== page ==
Entertainment News: Prince, Ending His Purple Reign, Dies at 57

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CHANCHASSEN, Minn. – One of rock’s most legendary and mysterious figures, whose full and real name was Prince Rogers Nelson, died on April 21st, 2016, after paramedics found him unresponsive at his Paisley Park home in Chanchassen, Minnesota. No cause of death has been given. The singer was 57 years old.

Prince was born in 1958, in Minneapolis, and received his royal moniker from his father, Prince Rogers, Sr. (he was a jazz musician, it was a stage name). He showed music aptitude even as a child, and in 1975 he formed the band 94 East with his cousin. Demo tapes resulted in representation at age 17, and led to his debut “For You” on Warner Bros. records in 1978. One year later, the self-titled “Prince” album was the follow up, and yielded his first national exposure with the songs “I Wanna Be Your Lover” and “Why You Want to Treat Me So Bad.”

Prince, During the Time of ‘Purple Rain’
Photo credit: Warner Home Video

Two more notorious albums followed, “Dirty Mind” (1980) and “Controversy” (1981), until his breakthrough came right as MTV was coming into cultural prominence. The album “1999” (1982) became a monster hit, with many memorable early videos on MTV, including the singles “Little Red Corvette,” the title track and “Delirious.” Not to be outdone, Prince moved into films in 1984, and released “Purple Rain” as both a soundtrack and movie. The album is considered one of the greatest in rock history, and yielded the hit singles “When Doves Cry,” “Let’s Go Crazy,” “I Would Die 4 U” (predicting text-speak) and the title track.

Prince stayed prolific throughout the 1980s and ‘90s, with albums “Around the World in a Day” (with the single “Raspberry Beret”), “Parade,” “Dream Factory,” “Sign “O” the Times” and “Lovesexy,” with both his band The Revolution and solo. In 1993, Prince famously changed his name to a symbol, which he dubbed “Love Symbol #2” and would refer to himself as “The Artist Formerly Known as Prince” (TAFKAP). He returned to the Prince name in 2000, or (as he joked) “The Artist Formerly Known as ‘The Artist Formerly Known as Prince.’”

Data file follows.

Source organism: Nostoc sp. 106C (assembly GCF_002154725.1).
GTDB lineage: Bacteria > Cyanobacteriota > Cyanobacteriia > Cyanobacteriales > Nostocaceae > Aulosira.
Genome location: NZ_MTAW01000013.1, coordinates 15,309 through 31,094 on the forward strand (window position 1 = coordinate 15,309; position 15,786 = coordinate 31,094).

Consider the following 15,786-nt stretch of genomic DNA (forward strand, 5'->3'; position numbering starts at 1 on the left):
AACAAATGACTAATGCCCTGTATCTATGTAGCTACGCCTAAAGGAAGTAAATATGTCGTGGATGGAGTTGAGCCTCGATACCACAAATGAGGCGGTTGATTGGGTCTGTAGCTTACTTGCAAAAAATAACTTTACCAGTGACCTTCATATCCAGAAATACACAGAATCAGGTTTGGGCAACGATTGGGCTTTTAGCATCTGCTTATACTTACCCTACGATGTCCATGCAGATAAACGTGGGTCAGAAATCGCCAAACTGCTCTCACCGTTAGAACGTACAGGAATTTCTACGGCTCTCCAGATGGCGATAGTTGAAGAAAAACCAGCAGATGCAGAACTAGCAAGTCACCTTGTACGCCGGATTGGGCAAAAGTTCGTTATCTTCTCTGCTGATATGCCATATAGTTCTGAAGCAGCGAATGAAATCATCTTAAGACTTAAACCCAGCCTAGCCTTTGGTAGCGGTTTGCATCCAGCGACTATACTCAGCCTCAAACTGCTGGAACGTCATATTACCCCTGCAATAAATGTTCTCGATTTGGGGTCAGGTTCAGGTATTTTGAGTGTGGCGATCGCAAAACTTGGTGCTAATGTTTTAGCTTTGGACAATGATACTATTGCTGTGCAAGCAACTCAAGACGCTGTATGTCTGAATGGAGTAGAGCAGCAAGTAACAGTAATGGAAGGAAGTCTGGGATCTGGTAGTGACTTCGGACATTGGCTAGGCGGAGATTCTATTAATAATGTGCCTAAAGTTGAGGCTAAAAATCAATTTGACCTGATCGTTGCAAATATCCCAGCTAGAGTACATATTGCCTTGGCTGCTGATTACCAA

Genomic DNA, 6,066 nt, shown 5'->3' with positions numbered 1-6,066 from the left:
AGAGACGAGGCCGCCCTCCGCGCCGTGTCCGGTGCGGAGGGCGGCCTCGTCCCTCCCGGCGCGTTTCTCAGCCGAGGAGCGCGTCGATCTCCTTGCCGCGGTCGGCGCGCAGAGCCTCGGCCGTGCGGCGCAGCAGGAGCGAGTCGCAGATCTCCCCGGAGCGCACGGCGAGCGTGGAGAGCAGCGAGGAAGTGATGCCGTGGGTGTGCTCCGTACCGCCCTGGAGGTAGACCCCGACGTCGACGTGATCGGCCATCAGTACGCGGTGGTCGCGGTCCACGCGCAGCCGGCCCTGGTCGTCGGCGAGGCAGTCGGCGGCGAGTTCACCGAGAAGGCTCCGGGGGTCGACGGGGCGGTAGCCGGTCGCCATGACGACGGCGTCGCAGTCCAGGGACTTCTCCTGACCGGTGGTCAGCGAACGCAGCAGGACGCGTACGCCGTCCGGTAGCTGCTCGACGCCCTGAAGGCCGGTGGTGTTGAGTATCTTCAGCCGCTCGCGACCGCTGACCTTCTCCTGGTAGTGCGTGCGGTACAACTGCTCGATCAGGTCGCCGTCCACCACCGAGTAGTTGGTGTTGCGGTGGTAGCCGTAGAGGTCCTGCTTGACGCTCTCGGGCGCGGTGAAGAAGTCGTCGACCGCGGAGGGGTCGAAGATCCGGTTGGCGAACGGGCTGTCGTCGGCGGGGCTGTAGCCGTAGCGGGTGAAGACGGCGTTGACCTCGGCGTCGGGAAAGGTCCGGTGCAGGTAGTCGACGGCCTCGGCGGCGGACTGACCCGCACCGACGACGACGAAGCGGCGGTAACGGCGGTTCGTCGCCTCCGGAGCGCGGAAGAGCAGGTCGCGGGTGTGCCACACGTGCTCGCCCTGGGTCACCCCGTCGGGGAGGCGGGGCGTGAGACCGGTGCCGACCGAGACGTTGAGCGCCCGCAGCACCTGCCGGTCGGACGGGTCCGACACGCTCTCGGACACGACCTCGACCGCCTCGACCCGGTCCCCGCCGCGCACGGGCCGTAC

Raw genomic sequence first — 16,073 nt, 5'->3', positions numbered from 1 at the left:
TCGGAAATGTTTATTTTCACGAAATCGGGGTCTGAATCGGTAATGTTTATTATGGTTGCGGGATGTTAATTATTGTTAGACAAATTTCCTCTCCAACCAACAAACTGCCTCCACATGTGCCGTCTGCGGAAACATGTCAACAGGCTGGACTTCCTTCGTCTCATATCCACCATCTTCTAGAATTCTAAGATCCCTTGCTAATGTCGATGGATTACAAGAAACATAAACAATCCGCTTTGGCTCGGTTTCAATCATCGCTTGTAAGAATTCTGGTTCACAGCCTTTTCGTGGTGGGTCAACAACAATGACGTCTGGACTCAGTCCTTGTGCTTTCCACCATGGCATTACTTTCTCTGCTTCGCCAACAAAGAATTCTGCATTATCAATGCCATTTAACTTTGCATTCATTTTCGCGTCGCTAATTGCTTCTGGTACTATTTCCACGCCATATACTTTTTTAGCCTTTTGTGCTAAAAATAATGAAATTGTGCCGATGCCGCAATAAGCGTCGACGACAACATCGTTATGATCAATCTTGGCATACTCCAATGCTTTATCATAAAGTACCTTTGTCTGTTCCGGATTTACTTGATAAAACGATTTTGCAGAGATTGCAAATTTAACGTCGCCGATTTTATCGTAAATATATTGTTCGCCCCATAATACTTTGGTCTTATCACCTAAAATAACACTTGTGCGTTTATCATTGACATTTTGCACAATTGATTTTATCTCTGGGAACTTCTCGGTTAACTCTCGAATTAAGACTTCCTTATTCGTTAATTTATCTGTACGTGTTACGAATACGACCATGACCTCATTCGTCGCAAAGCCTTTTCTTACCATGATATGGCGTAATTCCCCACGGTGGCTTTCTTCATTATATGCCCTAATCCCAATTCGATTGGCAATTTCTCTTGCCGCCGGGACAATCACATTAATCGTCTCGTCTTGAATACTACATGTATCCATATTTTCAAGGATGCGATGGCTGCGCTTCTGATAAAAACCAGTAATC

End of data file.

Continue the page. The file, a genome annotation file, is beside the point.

’1999,’ by Prince and The Revolution
Photo credit: Warner Bros. Records

He entered a period of unprecedented proliferation as the millennium approached and passed by, as albums poured out of him, including notable releases “The Gold Experience” (1995), “Emancipation” (1996), “Rave Un2 The Joy Fantastic” (1999), “Musicology” (2004), “3121” (2006), “Plectrumelectrum” (2014) and the “HITnRUN” Phases One and Two (2015). Besides his prodigious output, he also was a spectacular live act, culminating in one of the greatest Super Bowl halftime performances in 2007. He also wrote hit songs for others, among them “Nothing Compares 2 U” for Sinead O’Connor and “I Feel for You” for Chaka Khan.

He made three other films – “Under the Cherry Moon” (1986), “Sign o’ The Times” (1987) and “Graffiti Bridge” (1990), to various critical reactions – but he also never left the cultural zeitgeist, despite his penchant for oddball performance art attempts and a Howard Hughes-sian existence. He was married twice, both ending in divorce, and had one child (Boy Gregory) who died one week after birth. Prince landed his private plane a few days ago, complaining of flu-like symptoms, and had been rumored to be ill, but no cause of death has been released.

There is no better way to end this tribute, except the words of Prince himself…
Dearly beloved
We are gathered here today
To get through this thing called life
Electric word life
It means forever and that’s a mighty long time
But I’m here to tell you
There’s something else
The after world
A world of never ending happiness
You can always see the sun, day or night

Sources for this article from Wikipedia and NewYorkTimes.com. Prince, 1958-2016.

HollywoodChicago.com senior staff writer Patrick McDonald

Writer, Editorial Coordinator

© 2016 Patrick McDonald, HollywoodChicago.com

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